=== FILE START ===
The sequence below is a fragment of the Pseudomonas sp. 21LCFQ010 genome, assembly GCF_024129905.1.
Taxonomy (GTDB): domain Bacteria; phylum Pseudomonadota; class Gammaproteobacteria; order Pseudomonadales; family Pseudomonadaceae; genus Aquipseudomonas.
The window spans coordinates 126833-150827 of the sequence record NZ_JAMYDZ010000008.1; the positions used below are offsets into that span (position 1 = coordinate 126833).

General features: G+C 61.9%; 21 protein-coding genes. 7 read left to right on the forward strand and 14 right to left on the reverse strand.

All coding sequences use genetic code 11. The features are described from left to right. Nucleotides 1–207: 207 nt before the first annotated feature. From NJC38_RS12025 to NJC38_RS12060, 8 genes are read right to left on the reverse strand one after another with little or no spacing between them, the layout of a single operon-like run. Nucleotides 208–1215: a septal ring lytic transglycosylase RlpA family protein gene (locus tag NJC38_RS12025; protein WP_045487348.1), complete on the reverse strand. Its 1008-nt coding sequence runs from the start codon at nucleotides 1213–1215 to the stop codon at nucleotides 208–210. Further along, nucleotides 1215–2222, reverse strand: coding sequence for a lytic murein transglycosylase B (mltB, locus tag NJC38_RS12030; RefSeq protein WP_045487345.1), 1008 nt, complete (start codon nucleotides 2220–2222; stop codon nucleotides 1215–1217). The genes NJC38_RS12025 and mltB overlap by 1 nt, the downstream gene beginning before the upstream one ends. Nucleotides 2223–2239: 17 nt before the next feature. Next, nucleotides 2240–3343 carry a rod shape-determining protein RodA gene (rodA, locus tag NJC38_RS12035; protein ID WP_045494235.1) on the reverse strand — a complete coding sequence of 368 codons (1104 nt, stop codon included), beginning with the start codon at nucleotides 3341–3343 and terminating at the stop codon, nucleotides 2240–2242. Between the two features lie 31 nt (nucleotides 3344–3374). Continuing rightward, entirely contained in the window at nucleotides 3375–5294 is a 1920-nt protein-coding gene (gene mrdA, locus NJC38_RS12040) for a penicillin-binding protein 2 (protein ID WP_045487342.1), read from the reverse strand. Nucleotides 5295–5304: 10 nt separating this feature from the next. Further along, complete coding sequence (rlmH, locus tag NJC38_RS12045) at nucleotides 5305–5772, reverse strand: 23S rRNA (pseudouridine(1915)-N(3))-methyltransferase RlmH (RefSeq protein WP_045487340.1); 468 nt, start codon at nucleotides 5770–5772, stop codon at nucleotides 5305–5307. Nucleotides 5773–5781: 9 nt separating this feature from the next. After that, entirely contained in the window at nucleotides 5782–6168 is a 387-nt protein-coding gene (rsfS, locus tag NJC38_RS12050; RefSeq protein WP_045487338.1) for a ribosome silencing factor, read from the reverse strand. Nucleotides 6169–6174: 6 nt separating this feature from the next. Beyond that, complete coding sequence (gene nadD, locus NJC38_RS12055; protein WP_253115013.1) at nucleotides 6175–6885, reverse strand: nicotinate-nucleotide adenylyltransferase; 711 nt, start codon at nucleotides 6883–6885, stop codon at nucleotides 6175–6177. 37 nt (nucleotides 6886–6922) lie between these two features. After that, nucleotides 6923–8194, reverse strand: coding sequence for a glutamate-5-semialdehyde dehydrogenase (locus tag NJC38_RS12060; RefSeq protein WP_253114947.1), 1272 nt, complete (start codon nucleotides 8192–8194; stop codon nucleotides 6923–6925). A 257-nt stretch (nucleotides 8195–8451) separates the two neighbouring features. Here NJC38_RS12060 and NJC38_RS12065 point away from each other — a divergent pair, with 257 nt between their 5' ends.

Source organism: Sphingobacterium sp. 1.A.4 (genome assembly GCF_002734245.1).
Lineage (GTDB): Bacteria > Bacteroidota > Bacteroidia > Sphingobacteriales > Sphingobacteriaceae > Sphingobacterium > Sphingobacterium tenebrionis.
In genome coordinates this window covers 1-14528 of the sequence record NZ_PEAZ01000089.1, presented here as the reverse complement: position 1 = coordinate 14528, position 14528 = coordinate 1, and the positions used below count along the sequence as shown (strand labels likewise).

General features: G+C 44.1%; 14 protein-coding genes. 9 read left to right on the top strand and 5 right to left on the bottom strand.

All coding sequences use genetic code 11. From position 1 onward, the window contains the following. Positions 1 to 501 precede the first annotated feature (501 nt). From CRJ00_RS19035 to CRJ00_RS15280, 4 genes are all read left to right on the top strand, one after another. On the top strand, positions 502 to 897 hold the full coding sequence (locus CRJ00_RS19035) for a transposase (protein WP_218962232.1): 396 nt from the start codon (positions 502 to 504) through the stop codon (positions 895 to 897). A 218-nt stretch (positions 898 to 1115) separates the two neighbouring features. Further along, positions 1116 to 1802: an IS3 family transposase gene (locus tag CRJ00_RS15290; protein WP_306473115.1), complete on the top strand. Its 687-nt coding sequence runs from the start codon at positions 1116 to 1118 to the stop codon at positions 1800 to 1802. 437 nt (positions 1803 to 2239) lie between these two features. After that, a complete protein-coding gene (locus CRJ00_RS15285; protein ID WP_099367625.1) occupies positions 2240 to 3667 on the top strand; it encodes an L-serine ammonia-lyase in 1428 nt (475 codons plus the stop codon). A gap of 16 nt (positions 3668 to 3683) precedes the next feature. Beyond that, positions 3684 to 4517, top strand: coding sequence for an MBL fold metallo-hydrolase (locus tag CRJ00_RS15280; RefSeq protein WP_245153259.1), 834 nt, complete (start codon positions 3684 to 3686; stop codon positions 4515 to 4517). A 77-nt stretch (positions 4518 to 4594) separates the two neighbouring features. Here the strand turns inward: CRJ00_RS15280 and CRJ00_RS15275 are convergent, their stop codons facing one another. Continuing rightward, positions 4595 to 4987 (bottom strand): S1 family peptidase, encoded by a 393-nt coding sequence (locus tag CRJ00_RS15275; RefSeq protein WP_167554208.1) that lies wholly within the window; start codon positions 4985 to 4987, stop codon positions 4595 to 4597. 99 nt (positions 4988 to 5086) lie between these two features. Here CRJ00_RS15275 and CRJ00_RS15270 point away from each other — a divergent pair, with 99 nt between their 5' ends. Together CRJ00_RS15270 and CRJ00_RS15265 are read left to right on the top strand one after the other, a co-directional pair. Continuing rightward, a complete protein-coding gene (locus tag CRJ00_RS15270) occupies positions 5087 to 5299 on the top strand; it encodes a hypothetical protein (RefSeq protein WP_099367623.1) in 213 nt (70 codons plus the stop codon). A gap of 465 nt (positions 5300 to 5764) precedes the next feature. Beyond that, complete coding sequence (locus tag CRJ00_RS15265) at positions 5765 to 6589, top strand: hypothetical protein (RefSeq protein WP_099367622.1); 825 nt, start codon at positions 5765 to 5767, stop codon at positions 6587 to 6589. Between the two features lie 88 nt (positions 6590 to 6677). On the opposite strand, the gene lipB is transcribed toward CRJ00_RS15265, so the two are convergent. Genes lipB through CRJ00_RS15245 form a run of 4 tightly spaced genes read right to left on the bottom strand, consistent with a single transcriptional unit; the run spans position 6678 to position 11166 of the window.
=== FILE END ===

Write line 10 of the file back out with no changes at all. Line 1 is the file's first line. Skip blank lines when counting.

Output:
All coding sequences use genetic code 11. From position 1 onward, the window contains the following. Positions 1 to 501 precede the first annotated feature (501 nt). From CRJ00_RS19035 to CRJ00_RS15280, 4 genes are all read left to right on the top strand, one after another. On the top strand, positions 502 to 897 hold the full coding sequence (locus CRJ00_RS19035) for a transposase (protein WP_218962232.1): 396 nt from the start codon (positions 502 to 504) through the stop codon (positions 895 to 897). A 218-nt stretch (positions 898 to 1115) separates the two neighbouring features. Further along, positions 1116 to 1802: an IS3 family transposase gene (locus tag CRJ00_RS15290; protein WP_306473115.1), complete on the top strand. Its 687-nt coding sequence runs from the start codon at positions 1116 to 1118 to the stop codon at positions 1800 to 1802. 437 nt (positions 1803 to 2239) lie between these two features. After that, a complete protein-coding gene (locus CRJ00_RS15285; protein ID WP_099367625.1) occupies positions 2240 to 3667 on the top strand; it encodes an L-serine ammonia-lyase in 1428 nt (475 codons plus the stop codon). A gap of 16 nt (positions 3668 to 3683) precedes the next feature. Beyond that, positions 3684 to 4517, top strand: coding sequence for an MBL fold metallo-hydrolase (locus tag CRJ00_RS15280; RefSeq protein WP_245153259.1), 834 nt, complete (start codon positions 3684 to 3686; stop codon positions 4515 to 4517). A 77-nt stretch (positions 4518 to 4594) separates the two neighbouring features. Here the strand turns inward: CRJ00_RS15280 and CRJ00_RS15275 are convergent, their stop codons facing one another. Continuing rightward, positions 4595 to 4987 (bottom strand): S1 family peptidase, encoded by a 393-nt coding sequence (locus tag CRJ00_RS15275; RefSeq protein WP_167554208.1) that lies wholly within the window; start codon positions 4985 to 4987, stop codon positions 4595 to 4597. 99 nt (positions 4988 to 5086) lie between these two features. Here CRJ00_RS15275 and CRJ00_RS15270 point away from each other — a divergent pair, with 99 nt between their 5' ends. Together CRJ00_RS15270 and CRJ00_RS15265 are read left to right on the top strand one after the other, a co-directional pair. Continuing rightward, a complete protein-coding gene (locus tag CRJ00_RS15270) occupies positions 5087 to 5299 on the top strand; it encodes a hypothetical protein (RefSeq protein WP_099367623.1) in 213 nt (70 codons plus the stop codon). A gap of 465 nt (positions 5300 to 5764) precedes the next feature. Beyond that, complete coding sequence (locus tag CRJ00_RS15265) at positions 5765 to 6589, top strand: hypothetical protein (RefSeq protein WP_099367622.1); 825 nt, start codon at positions 5765 to 5767, stop codon at positions 6587 to 6589. Between the two features lie 88 nt (positions 6590 to 6677). On the opposite strand, the gene lipB is transcribed toward CRJ00_RS15265, so the two are convergent. Genes lipB through CRJ00_RS15245 form a run of 4 tightly spaced genes read right to left on the bottom strand, consistent with a single transcriptional unit; the run spans position 6678 to position 11166 of the window.